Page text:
At the same time, the government has heavily intervened to slow the decline of the Turkish lira, mostly by selling foreign exchange reserves. During one week in early May, the reserves declined by $7.6 billion to $60.8 billion, according to central bank data, the largest such decline in more than two decades.
To address that, Erdogan has reached agreements with countries including Qatar, Russia and Saudi Arabia that would help shore up reserves in Turkey’s central bank. Saudi Arabia announced a $5 billion deposit in March, and Russia agreed to delay at least some of Turkey’s payment for natural gas imports until after the election.
The terms of most of these agreements have not been made public, but economists said they were part of a short-term strategy by Erdogan more focused on winning the election than on ensuring the country’s long-term financial health.
Should Erdogan win, as many analysts expect he will, few expect him to dramatically change course.
“I don’t think the current government has a plan to fix this because they don’t admit that these problems are due to policy mistakes,” said Selva Demiralp, a professor of economics at Koc University in Istanbul. “I don’t see a way out for the current government.”
Erdogan came out ahead in the first round of elections May 14 with 49.2% of the vote but fell short of the majority needed to win outright. The main opposition candidate, Kemal Kilicdaroglu, won 45%, and a third candidate, Sinan Ogan, won 5.2%. Erdogan and Kilicdaroglu will compete in the runoff.
Most analysts give Erdogan an edge because of his strong showing in the first round and the likelihood that he will inherit significant votes from Ogan, who formally endorsed Erdogan on Monday. Erdogan’s political party and its allies also maintained their majority in parliament, allowing Erdogan to argue that voters should choose him to avoid a divided government.
If Erdogan sticks to the status quo, economists expect the currency to sink further, the government to impose restrictions on foreign-currency withdrawals and the state to run short of foreign currency to pay its bills.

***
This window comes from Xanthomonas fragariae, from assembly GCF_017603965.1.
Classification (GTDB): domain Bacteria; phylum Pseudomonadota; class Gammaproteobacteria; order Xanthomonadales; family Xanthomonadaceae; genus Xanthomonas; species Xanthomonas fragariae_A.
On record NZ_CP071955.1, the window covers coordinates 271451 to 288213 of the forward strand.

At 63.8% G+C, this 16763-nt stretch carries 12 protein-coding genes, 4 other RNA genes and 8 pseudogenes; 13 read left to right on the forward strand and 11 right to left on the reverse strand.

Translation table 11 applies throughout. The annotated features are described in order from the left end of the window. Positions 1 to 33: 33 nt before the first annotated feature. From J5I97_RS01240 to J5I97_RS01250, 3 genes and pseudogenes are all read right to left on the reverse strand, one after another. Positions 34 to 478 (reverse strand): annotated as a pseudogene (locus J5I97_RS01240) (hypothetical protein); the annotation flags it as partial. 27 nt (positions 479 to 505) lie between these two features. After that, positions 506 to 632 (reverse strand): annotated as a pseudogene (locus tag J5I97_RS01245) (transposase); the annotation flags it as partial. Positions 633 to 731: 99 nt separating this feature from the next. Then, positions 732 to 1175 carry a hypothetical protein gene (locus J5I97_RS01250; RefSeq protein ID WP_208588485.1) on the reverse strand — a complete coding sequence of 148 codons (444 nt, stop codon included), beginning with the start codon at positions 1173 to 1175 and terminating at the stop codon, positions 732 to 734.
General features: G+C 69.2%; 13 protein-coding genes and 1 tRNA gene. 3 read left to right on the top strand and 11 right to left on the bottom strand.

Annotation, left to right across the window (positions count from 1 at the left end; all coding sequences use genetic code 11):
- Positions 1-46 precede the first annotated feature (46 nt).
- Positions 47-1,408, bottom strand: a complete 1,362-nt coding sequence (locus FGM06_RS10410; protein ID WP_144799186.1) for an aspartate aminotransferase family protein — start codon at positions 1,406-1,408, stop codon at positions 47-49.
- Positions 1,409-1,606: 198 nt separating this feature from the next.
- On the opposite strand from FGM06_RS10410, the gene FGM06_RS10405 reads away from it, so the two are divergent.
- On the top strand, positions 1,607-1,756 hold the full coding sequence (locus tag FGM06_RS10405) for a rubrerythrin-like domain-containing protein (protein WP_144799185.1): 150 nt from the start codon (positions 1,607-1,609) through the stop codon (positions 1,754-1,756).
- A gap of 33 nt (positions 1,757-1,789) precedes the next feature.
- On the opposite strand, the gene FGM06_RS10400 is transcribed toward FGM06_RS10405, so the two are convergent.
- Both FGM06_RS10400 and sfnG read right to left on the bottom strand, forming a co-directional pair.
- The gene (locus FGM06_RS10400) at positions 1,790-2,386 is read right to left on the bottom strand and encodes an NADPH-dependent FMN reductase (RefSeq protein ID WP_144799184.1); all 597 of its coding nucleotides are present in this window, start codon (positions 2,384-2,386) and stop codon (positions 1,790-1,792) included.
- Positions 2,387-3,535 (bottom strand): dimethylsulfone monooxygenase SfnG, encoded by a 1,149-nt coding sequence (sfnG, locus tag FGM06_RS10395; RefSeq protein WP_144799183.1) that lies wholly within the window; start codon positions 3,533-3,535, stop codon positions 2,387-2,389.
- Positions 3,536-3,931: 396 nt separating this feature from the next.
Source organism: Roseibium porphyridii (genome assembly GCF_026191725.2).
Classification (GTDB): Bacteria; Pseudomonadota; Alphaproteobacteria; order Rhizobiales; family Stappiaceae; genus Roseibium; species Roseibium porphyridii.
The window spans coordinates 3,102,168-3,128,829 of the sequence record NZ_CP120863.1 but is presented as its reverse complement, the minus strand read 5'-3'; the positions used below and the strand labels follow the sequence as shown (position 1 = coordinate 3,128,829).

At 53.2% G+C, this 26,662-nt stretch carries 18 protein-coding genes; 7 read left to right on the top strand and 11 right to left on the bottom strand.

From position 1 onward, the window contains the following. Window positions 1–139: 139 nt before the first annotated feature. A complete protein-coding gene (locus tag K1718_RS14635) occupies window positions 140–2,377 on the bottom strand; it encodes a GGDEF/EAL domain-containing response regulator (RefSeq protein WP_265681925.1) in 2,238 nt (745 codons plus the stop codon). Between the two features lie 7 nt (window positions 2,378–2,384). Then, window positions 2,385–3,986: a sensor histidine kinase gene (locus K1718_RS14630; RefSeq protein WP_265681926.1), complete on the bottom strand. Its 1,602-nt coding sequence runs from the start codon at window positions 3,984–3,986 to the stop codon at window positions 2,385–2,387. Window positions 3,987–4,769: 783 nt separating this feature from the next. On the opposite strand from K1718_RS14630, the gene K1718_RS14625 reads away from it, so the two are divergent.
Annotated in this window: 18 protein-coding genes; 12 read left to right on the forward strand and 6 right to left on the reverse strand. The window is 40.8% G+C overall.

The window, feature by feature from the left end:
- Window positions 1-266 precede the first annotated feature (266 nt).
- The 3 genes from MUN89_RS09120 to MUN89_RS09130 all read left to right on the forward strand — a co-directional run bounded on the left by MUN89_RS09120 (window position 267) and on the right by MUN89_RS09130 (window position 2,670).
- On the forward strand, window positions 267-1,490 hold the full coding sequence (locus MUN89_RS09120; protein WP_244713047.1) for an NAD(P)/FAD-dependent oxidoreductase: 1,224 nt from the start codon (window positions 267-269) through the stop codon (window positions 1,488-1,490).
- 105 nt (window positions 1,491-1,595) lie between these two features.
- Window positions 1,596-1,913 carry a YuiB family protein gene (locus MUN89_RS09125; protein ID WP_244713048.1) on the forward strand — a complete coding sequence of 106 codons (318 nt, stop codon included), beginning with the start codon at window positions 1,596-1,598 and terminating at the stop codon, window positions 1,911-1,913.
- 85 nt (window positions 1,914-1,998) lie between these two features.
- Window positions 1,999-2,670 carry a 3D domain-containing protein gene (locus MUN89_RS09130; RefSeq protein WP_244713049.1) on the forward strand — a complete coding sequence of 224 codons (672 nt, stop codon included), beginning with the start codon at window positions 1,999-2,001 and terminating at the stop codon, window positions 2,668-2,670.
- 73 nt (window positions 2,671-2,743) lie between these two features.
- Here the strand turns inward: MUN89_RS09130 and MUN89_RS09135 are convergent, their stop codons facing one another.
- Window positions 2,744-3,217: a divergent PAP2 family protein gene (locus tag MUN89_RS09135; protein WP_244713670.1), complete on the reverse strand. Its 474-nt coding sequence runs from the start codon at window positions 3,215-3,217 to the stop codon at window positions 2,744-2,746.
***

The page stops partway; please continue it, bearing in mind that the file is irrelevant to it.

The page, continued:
In its campaign, the political opposition promised to follow more orthodox economic policies, including raising interest rates to bring down inflation and restoring the independence of the central bank, whose policies are widely believed to be overseen by Erdogan himself.
But if he becomes president, Kilicdaroglu will inherit a financial situation that will require immediate attention, economic advisers to opposition parties have said.
In addition to honoring the additional spending added by Erdogan in recent months, a new administration would need to respect his financial arrangements with other countries, the terms of many of which are not clear.
“What are the political terms? What are the financial terms?” said Kerim Rota, who is in charge of economic policy for Gelecek Party, a member of the opposition coalition. “Unfortunately, none of those numbers are reflected in the Turkish statistics.”
If it came to power, the opposition would need both short- and medium-term plans to bolster the government’s finances and restore the confidence of investors, he said. But restricting its ability to maneuver would be the majority in parliament led by Erdogan’s party and its allies.
“We need a very credible medium-term program, but the question is if the majority of the parliament is on the AKP side, how can you manage a five-year program?” he said, using another name for Erdogan’s party.